But all that LNG can’t go anywhere without us. Welcome to the Roebuck bay.
[Background music swells] [Video footage] [Title: Roebuck Bay]
Image of Roebuck Bay intercut with crew working on the ISV.
We have 3 ISV’s, just like this one, to support the facility and to berth the offtake tankers. In fact, we’ve got one coming in right now.
ISV’s berthing LNG tanker at Prelude FLNG.
[Radio dialogue pilot]
Roebuck quarter power.
[Radio dialogue ISV master]
Roebuck Bay quarter power.
Prelude Head Chef Abeeza Bhamgara, talking to camera.
[Title: Abeeza Bhamgara, Head Chef] [Dialogue, Abeeza]
And I have got the most important job on Prelude.
[Background music swells] [Video footage] [Title: The Prelude Kitchen]
Chefs in morning meetings, intercut with shots of people eating and the Prelude kitchen cooking meals.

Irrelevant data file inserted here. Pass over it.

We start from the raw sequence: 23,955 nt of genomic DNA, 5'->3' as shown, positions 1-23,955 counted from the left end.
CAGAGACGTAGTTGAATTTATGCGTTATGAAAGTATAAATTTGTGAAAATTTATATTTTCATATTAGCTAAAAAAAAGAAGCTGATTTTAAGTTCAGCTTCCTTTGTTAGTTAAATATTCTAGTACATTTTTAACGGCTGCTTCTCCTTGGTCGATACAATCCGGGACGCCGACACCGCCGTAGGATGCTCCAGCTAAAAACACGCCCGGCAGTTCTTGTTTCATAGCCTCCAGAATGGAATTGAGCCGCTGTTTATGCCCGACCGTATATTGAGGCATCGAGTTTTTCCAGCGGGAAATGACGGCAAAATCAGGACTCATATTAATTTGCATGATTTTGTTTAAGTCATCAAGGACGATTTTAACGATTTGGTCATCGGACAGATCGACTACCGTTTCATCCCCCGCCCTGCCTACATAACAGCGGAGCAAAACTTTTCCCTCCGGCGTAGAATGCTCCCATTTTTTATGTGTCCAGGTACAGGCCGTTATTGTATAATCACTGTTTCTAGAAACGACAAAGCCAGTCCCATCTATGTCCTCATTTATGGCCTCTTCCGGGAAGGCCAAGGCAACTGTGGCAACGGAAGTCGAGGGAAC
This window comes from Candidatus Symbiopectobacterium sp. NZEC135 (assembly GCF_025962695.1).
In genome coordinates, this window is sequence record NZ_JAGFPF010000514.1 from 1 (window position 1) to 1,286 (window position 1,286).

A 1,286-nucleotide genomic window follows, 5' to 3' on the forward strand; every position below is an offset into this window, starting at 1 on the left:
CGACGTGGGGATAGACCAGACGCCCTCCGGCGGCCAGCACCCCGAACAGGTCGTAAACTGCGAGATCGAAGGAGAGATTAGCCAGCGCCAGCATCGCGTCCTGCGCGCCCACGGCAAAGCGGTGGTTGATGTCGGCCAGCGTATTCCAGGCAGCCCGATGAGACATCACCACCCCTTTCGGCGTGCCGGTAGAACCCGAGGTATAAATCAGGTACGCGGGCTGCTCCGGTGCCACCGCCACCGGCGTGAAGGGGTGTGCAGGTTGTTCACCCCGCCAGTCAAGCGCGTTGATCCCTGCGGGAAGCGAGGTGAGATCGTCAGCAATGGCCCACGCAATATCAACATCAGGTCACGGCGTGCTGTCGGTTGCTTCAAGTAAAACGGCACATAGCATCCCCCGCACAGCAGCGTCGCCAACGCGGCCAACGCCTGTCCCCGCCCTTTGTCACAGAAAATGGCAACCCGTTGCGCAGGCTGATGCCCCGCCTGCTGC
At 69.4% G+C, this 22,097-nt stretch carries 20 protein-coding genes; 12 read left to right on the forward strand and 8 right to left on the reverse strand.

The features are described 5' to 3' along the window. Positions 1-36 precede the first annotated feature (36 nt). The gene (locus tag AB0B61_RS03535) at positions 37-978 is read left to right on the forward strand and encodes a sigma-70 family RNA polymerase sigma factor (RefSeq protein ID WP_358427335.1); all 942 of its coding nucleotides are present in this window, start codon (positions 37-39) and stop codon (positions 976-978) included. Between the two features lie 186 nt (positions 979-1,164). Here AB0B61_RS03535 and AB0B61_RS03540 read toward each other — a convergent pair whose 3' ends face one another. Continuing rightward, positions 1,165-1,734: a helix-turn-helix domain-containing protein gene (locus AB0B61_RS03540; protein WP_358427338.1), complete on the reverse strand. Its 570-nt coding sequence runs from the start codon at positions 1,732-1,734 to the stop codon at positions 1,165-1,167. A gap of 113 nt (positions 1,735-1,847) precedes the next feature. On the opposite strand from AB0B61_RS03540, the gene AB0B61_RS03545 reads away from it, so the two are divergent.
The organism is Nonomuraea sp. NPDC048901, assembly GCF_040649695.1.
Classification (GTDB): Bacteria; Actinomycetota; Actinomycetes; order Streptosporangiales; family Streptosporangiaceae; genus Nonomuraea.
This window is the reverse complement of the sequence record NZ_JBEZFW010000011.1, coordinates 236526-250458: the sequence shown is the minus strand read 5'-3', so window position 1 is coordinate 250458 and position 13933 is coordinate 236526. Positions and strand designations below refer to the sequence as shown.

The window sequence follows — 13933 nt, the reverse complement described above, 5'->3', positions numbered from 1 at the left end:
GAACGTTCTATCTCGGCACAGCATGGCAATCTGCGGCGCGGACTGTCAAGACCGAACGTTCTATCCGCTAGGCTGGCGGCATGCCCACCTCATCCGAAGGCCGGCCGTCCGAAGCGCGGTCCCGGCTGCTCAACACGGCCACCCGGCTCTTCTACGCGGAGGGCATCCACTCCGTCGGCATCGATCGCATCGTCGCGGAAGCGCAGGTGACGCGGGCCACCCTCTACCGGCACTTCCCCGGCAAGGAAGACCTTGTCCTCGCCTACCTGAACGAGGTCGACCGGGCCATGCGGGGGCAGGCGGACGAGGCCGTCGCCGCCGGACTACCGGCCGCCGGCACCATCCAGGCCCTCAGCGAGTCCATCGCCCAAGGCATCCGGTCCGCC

Specials today, we’ll have pancakes, whipped cream on side and berry compote.
They’re hungry boys and girls out here and our food here on Prelude, is best food you’ll see anywhere offshore. Prelude is just not a gas plant. It’s a floating hotel.
Man strikes golf ball in simulator, shots of people working out at gym and sunrise as people do a yoga class on the Prelude helideck.
[Title: Paul Stoke, Wellness Coach] [Dialogue, Paul]
And this may be the most remote yoga class in the world.
Aerial shots of Prelude yoga class as sun breaks over horizon.
[Video Footage] [Title: Scott Rains, Supply Base Manager]
Scott Rains walks down store room aisle, turns and talks to camera.
Now Prelude is the biggest offshore facility in the world. But it also takes a huge onshore team to make it possible.
Wide shot of supply base in Darwin.
And this is our supply base in Darwin.
[Background music swells] [Video footage] [Title: Darwin]